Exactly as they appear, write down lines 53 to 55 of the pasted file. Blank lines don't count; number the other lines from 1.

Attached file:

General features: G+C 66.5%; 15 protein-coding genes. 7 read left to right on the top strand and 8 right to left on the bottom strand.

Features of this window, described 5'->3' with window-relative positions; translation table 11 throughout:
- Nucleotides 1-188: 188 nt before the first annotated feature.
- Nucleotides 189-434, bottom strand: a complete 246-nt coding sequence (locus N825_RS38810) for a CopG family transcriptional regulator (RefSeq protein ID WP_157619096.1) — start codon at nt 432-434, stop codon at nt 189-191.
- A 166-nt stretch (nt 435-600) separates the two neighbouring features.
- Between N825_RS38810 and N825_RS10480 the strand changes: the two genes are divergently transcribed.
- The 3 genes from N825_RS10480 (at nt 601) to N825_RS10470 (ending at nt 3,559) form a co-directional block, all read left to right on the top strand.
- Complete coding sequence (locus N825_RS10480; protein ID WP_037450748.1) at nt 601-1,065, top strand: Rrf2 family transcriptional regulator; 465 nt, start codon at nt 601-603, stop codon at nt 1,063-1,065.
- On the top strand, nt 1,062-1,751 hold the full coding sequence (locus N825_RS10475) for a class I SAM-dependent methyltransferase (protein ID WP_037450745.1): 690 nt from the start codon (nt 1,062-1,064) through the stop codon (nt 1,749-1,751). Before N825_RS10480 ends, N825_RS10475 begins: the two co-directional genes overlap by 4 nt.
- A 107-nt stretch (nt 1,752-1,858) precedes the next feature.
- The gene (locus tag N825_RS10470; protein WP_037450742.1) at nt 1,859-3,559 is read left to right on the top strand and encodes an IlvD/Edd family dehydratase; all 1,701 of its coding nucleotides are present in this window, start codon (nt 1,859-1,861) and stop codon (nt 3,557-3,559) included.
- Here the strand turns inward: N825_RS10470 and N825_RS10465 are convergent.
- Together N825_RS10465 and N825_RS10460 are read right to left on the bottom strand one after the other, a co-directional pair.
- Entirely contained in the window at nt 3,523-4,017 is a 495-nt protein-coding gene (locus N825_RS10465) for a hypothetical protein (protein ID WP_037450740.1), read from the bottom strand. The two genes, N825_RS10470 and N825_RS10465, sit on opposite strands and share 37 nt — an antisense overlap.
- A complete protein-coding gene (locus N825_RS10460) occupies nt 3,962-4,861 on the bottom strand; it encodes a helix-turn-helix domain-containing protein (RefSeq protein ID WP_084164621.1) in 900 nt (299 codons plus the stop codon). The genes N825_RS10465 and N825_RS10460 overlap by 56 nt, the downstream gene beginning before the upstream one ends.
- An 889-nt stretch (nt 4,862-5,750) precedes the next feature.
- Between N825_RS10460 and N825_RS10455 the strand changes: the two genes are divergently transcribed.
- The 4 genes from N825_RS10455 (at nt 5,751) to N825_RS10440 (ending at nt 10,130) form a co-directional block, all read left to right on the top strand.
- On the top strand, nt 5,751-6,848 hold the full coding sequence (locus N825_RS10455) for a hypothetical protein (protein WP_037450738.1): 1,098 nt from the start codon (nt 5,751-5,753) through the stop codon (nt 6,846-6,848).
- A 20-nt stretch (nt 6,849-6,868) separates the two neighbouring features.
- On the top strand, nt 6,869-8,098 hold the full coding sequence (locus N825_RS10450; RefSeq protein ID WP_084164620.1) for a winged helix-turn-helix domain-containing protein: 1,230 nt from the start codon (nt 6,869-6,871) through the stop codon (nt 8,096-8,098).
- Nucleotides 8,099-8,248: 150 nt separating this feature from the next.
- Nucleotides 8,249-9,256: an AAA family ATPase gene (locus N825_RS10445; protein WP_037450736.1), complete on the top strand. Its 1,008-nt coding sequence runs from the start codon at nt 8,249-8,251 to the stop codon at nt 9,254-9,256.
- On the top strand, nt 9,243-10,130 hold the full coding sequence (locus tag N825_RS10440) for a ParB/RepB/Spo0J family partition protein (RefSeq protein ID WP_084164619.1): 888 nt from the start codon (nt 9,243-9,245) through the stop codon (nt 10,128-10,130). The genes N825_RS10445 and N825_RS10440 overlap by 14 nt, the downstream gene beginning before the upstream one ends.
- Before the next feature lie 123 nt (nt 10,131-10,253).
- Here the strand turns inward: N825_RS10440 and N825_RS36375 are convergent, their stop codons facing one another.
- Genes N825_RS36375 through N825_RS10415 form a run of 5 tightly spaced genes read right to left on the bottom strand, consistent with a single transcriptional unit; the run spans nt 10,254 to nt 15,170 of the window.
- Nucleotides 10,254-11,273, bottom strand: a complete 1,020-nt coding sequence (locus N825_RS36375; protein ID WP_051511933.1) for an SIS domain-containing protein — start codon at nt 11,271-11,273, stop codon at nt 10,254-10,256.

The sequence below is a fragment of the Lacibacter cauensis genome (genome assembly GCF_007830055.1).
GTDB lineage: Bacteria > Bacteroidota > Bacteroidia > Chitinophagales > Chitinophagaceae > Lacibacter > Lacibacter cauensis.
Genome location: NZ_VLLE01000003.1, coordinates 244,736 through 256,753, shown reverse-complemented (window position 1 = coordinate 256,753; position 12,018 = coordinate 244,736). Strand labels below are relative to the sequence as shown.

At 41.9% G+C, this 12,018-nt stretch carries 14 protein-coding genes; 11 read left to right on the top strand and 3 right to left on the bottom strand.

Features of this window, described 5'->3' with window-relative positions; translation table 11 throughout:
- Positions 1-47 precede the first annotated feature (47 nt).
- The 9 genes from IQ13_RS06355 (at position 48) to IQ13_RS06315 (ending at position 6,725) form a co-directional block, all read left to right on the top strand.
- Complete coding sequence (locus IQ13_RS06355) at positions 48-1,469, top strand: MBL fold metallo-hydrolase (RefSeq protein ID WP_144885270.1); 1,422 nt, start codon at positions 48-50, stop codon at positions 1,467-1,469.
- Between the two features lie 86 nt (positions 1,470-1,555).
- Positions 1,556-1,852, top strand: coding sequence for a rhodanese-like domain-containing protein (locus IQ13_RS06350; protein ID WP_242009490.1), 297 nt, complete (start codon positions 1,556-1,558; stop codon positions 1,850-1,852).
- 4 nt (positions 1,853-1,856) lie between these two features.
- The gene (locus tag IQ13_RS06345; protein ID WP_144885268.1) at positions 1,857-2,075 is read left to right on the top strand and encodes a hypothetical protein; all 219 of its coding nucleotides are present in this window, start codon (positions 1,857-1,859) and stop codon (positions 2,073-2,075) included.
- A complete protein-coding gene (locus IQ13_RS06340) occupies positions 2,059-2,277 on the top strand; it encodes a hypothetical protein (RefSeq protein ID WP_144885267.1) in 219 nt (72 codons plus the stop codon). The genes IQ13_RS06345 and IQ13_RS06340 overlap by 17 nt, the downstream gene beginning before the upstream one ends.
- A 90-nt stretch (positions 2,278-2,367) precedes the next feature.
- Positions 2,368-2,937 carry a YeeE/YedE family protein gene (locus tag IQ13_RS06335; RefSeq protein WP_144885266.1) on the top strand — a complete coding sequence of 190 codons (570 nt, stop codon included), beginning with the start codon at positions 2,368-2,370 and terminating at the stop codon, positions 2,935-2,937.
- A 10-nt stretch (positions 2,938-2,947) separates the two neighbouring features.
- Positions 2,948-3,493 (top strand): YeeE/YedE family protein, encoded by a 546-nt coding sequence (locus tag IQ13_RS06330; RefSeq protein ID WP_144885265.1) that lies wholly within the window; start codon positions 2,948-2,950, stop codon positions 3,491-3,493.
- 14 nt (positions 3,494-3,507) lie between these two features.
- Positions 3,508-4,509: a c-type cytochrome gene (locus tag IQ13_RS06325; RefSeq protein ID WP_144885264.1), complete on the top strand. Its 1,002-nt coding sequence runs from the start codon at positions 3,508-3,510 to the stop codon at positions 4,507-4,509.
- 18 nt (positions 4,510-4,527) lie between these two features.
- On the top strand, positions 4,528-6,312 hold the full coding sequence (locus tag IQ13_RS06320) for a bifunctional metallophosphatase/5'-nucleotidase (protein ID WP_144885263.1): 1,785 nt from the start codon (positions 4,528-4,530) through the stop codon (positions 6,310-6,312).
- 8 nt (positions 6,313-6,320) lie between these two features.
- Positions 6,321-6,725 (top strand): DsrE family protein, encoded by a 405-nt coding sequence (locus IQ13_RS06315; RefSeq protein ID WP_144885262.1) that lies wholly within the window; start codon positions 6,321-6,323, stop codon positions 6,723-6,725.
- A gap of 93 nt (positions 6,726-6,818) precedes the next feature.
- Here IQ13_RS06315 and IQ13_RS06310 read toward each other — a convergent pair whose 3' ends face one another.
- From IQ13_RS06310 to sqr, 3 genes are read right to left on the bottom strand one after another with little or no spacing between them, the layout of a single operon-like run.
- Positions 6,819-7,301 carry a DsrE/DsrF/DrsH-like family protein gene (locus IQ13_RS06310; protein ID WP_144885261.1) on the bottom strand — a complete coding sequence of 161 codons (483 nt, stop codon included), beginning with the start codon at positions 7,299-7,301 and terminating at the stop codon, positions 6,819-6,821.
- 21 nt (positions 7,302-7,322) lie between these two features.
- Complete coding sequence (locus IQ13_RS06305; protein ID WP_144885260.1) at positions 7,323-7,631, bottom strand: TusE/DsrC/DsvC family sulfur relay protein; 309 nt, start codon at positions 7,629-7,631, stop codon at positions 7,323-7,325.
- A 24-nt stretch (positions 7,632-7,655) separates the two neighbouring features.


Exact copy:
- Here IQ13_RS06315 and IQ13_RS06310 read toward each other — a convergent pair whose 3' ends face one another.
- From IQ13_RS06310 to sqr, 3 genes are read right to left on the bottom strand one after another with little or no spacing between them, the layout of a single operon-like run.
- Positions 6,819-7,301 carry a DsrE/DsrF/DrsH-like family protein gene (locus IQ13_RS06310; protein ID WP_144885261.1) on the bottom strand — a complete coding sequence of 161 codons (483 nt, stop codon included), beginning with the start codon at positions 7,299-7,301 and terminating at the stop codon, positions 6,819-6,821.